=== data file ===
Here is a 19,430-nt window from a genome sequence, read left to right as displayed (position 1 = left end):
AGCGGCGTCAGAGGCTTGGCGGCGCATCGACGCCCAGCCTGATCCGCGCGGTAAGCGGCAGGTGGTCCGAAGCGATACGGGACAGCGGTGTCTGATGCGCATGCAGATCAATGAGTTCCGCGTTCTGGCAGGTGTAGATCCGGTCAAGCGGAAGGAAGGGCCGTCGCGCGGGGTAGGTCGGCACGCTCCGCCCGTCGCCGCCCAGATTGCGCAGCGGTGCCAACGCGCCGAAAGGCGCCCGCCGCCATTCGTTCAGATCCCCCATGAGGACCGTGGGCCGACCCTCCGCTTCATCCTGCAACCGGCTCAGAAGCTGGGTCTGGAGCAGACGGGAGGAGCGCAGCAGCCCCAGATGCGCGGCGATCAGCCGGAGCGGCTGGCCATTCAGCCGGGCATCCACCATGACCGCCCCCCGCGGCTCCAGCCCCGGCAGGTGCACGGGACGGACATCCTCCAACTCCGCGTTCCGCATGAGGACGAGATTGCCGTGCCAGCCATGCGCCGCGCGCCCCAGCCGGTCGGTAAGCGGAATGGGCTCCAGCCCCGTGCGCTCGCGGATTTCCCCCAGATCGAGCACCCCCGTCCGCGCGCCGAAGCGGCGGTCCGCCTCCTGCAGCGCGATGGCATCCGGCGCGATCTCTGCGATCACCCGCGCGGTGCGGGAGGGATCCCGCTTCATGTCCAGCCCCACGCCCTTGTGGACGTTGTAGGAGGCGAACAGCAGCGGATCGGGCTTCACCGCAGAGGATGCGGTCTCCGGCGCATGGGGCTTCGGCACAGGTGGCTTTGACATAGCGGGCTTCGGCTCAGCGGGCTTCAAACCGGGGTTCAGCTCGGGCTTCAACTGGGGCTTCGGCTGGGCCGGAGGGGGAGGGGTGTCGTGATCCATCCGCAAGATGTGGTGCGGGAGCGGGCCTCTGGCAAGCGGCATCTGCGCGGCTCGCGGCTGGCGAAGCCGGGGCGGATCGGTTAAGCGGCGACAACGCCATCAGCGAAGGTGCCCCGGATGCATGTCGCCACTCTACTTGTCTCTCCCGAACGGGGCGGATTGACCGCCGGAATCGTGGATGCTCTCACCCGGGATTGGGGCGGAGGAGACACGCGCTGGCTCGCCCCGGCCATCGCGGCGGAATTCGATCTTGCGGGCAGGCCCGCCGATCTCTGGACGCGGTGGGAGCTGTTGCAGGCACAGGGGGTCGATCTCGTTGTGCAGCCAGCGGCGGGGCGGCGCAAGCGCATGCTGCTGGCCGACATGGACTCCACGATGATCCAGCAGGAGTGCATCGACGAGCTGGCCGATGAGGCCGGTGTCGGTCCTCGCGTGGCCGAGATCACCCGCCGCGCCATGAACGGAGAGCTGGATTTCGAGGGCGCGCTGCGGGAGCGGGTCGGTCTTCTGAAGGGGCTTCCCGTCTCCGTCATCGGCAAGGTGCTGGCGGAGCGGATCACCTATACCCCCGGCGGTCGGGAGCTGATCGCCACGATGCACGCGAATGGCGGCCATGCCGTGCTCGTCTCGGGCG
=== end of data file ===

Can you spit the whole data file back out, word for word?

Here is a 19,430-nt window from a genome sequence, read left to right as displayed (position 1 = left end):
AGCGGCGTCAGAGGCTTGGCGGCGCATCGACGCCCAGCCTGATCCGCGCGGTAAGCGGCAGGTGGTCCGAAGCGATACGGGACAGCGGTGTCTGATGCGCATGCAGATCAATGAGTTCCGCGTTCTGGCAGGTGTAGATCCGGTCAAGCGGAAGGAAGGGCCGTCGCGCGGGGTAGGTCGGCACGCTCCGCCCGTCGCCGCCCAGATTGCGCAGCGGTGCCAACGCGCCGAAAGGCGCCCGCCGCCATTCGTTCAGATCCCCCATGAGGACCGTGGGCCGACCCTCCGCTTCATCCTGCAACCGGCTCAGAAGCTGGGTCTGGAGCAGACGGGAGGAGCGCAGCAGCCCCAGATGCGCGGCGATCAGCCGGAGCGGCTGGCCATTCAGCCGGGCATCCACCATGACCGCCCCCCGCGGCTCCAGCCCCGGCAGGTGCACGGGACGGACATCCTCCAACTCCGCGTTCCGCATGAGGACGAGATTGCCGTGCCAGCCATGCGCCGCGCGCCCCAGCCGGTCGGTAAGCGGAATGGGCTCCAGCCCCGTGCGCTCGCGGATTTCCCCCAGATCGAGCACCCCCGTCCGCGCGCCGAAGCGGCGGTCCGCCTCCTGCAGCGCGATGGCATCCGGCGCGATCTCTGCGATCACCCGCGCGGTGCGGGAGGGATCCCGCTTCATGTCCAGCCCCACGCCCTTGTGGACGTTGTAGGAGGCGAACAGCAGCGGATCGGGCTTCACCGCAGAGGATGCGGTCTCCGGCGCATGGGGCTTCGGCACAGGTGGCTTTGACATAGCGGGCTTCGGCTCAGCGGGCTTCAAACCGGGGTTCAGCTCGGGCTTCAACTGGGGCTTCGGCTGGGCCGGAGGGGGAGGGGTGTCGTGATCCATCCGCAAGATGTGGTGCGGGAGCGGGCCTCTGGCAAGCGGCATCTGCGCGGCTCGCGGCTGGCGAAGCCGGGGCGGATCGGTTAAGCGGCGACAACGCCATCAGCGAAGGTGCCCCGGATGCATGTCGCCACTCTACTTGTCTCTCCCGAACGGGGCGGATTGACCGCCGGAATCGTGGATGCTCTCACCCGGGATTGGGGCGGAGGAGACACGCGCTGGCTCGCCCCGGCCATCGCGGCGGAATTCGATCTTGCGGGCAGGCCCGCCGATCTCTGGACGCGGTGGGAGCTGTTGCAGGCACAGGGGGTCGATCTCGTTGTGCAGCCAGCGGCGGGGCGGCGCAAGCGCATGCTGCTGGCCGACATGGACTCCACGATGATCCAGCAGGAGTGCATCGACGAGCTGGCCGATGAGGCCGGTGTCGGTCCTCGCGTGGCCGAGATCACCCGCCGCGCCATGAACGGAGAGCTGGATTTCGAGGGCGCGCTGCGGGAGCGGGTCGGTCTTCTGAAGGGGCTTCCCGTCTCCGTCATCGGCAAGGTGCTGGCGGAGCGGATCACCTATACCCCCGGCGGTCGGGAGCTGATCGCCACGATGCACGCGAATGGCGGCCATGCCGTGCTCGTCTCGGGCG